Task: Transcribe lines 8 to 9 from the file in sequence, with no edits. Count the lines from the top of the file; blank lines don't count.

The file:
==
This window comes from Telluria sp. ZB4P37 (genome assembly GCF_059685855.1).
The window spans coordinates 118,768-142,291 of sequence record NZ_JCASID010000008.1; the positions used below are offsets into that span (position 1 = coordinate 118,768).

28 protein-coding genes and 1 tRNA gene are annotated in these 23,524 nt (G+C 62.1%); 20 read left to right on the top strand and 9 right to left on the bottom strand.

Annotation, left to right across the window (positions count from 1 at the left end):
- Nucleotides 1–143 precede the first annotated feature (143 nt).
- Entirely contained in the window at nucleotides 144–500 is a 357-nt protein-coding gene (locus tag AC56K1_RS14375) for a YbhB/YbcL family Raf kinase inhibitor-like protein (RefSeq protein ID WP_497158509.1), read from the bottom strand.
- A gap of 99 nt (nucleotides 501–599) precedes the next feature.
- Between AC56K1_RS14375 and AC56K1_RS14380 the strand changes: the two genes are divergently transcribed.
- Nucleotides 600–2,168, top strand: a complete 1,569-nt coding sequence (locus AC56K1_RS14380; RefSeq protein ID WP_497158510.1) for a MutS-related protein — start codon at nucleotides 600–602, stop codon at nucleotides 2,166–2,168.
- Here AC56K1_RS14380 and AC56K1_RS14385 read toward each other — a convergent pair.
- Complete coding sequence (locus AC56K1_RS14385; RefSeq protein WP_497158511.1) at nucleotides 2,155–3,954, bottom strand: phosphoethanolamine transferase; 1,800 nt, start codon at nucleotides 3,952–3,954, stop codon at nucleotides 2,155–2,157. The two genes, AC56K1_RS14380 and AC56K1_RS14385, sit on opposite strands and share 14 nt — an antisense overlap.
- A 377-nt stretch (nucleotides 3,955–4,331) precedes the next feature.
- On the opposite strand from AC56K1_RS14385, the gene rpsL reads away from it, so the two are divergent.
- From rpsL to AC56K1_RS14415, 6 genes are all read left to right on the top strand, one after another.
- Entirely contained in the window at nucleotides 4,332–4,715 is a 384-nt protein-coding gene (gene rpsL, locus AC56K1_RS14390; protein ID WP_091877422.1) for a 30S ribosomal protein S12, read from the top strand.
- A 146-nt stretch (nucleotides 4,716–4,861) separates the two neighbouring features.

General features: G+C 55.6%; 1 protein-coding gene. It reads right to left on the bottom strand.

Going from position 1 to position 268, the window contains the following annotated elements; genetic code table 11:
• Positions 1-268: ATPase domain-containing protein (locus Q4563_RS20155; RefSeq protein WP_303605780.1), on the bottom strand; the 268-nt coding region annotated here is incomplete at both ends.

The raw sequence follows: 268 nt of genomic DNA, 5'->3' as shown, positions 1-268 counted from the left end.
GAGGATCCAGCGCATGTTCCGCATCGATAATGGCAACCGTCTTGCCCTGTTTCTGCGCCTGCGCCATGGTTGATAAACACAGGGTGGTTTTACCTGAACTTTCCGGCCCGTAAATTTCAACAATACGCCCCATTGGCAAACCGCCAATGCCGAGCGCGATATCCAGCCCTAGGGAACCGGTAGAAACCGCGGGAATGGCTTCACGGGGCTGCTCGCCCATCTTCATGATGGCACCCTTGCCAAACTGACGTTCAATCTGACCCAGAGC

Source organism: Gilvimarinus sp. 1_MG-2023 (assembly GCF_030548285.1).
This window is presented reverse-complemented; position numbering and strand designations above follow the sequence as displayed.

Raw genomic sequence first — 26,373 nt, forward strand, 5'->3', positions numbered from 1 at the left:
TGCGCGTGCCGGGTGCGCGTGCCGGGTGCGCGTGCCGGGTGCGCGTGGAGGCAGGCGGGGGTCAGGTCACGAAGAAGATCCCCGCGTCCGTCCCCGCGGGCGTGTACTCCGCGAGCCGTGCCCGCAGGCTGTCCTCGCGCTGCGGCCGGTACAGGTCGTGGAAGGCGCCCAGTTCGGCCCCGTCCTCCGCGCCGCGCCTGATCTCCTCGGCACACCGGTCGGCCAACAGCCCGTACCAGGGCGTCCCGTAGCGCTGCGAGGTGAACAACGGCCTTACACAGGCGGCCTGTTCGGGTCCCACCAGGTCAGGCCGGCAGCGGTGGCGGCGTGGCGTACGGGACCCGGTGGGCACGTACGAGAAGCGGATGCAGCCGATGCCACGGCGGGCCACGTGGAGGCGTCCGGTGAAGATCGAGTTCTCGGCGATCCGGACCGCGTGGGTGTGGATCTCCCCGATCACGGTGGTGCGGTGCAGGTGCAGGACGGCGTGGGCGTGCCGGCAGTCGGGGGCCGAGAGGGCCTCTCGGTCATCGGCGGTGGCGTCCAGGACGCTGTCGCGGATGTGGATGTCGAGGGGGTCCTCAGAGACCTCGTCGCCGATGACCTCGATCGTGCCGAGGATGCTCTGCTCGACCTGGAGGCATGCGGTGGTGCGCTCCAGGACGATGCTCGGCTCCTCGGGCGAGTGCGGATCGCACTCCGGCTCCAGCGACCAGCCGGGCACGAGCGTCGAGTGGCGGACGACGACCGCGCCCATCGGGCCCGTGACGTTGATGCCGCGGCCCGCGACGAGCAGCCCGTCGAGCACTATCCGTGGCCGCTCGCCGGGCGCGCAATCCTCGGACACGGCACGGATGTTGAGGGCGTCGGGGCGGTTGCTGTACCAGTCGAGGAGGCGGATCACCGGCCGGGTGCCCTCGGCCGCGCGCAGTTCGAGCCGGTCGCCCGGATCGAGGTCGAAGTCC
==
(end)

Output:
- Between AC56K1_RS14375 and AC56K1_RS14380 the strand changes: the two genes are divergently transcribed.
- Nucleotides 600–2,168, top strand: a complete 1,569-nt coding sequence (locus AC56K1_RS14380; RefSeq protein ID WP_497158510.1) for a MutS-related protein — start codon at nucleotides 600–602, stop codon at nucleotides 2,166–2,168.